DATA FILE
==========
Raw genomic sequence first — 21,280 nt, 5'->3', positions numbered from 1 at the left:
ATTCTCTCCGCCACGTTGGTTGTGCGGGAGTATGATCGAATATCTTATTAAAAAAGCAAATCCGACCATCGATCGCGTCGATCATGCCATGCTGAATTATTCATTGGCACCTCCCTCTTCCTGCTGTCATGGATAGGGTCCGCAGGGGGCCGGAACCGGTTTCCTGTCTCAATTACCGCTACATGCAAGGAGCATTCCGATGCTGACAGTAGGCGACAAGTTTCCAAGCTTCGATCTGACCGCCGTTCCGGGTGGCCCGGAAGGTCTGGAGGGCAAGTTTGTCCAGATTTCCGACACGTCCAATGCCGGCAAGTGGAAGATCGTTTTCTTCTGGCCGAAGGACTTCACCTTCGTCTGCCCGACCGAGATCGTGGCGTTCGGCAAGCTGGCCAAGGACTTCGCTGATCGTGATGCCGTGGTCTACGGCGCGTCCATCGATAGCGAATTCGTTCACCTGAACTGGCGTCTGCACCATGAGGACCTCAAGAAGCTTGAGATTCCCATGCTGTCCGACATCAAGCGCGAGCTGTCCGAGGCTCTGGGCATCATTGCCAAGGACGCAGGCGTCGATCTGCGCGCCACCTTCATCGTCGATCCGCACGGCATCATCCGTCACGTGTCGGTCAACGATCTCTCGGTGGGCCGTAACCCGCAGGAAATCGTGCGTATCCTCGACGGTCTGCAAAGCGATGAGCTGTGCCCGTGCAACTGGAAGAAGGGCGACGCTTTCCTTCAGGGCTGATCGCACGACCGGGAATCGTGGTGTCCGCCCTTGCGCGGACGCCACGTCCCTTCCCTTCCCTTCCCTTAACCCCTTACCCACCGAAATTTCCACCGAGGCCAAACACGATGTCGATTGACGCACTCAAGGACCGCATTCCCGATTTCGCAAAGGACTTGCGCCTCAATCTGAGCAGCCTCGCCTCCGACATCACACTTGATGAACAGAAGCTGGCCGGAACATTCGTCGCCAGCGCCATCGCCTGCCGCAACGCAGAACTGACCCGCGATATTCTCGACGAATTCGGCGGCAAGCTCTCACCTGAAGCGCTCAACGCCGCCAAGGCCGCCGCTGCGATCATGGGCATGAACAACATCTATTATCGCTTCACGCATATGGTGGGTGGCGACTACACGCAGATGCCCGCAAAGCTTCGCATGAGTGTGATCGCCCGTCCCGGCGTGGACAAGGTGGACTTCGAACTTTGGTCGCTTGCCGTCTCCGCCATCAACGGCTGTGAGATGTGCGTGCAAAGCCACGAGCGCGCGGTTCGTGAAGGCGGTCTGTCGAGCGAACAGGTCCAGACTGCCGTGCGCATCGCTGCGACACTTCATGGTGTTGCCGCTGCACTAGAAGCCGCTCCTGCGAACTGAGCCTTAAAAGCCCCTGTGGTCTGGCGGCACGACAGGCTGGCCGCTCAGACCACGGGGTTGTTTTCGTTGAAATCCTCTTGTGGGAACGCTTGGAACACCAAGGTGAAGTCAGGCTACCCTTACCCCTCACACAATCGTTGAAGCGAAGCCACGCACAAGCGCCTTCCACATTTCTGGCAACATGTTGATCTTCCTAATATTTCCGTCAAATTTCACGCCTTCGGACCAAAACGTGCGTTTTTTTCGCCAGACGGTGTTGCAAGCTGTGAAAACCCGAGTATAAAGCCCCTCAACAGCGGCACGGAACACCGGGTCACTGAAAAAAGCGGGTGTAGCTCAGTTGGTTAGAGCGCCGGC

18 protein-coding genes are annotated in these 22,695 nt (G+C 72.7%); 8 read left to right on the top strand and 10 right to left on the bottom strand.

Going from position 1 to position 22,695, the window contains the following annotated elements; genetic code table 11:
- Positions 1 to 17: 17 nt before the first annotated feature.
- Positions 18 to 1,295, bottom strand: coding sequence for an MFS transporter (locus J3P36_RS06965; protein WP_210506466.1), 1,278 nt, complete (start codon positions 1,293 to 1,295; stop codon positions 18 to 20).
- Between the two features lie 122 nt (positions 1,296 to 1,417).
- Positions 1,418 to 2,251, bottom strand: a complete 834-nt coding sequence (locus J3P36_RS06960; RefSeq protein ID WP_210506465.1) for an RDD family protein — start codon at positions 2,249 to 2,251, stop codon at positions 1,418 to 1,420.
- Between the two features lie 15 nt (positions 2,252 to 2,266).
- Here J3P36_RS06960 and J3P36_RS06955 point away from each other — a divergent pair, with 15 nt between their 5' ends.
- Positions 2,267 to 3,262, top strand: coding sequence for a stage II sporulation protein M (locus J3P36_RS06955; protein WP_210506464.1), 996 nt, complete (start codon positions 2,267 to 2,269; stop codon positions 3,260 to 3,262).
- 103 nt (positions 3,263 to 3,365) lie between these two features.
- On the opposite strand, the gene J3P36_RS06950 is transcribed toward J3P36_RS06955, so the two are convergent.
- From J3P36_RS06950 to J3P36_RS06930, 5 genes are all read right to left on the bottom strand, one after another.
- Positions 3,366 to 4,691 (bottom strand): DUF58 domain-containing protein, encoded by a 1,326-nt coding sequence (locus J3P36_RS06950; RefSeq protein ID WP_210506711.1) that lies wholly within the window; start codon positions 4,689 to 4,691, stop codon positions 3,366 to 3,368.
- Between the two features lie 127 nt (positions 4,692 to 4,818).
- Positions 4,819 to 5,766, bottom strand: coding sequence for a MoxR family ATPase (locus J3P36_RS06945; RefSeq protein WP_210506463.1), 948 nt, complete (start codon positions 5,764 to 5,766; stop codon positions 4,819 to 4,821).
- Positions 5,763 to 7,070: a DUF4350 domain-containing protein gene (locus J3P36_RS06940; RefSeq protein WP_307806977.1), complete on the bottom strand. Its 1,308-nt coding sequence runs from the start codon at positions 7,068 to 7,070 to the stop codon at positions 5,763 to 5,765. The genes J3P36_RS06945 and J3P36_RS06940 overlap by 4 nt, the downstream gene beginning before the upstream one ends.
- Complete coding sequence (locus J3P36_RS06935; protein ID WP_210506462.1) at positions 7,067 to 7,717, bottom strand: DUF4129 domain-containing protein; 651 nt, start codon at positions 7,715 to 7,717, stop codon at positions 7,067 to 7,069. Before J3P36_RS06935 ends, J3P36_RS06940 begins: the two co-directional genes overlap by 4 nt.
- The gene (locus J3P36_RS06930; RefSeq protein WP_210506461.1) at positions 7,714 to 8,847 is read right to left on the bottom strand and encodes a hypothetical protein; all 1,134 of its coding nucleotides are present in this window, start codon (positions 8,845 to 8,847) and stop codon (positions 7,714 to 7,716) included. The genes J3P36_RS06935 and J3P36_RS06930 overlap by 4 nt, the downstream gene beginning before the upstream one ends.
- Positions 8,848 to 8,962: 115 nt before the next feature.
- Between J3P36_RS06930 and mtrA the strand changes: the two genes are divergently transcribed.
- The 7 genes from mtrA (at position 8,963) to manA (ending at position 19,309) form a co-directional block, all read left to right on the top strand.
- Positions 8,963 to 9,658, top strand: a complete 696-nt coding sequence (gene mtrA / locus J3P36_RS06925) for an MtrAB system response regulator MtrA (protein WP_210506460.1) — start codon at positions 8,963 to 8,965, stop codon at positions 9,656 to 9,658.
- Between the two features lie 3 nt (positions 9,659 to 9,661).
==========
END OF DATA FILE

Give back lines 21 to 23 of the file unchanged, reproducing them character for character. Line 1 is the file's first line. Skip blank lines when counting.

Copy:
- Positions 8,848 to 8,962: 115 nt before the next feature.
- Between J3P36_RS06930 and mtrA the strand changes: the two genes are divergently transcribed.
- The 7 genes from mtrA (at position 8,963) to manA (ending at position 19,309) form a co-directional block, all read left to right on the top strand.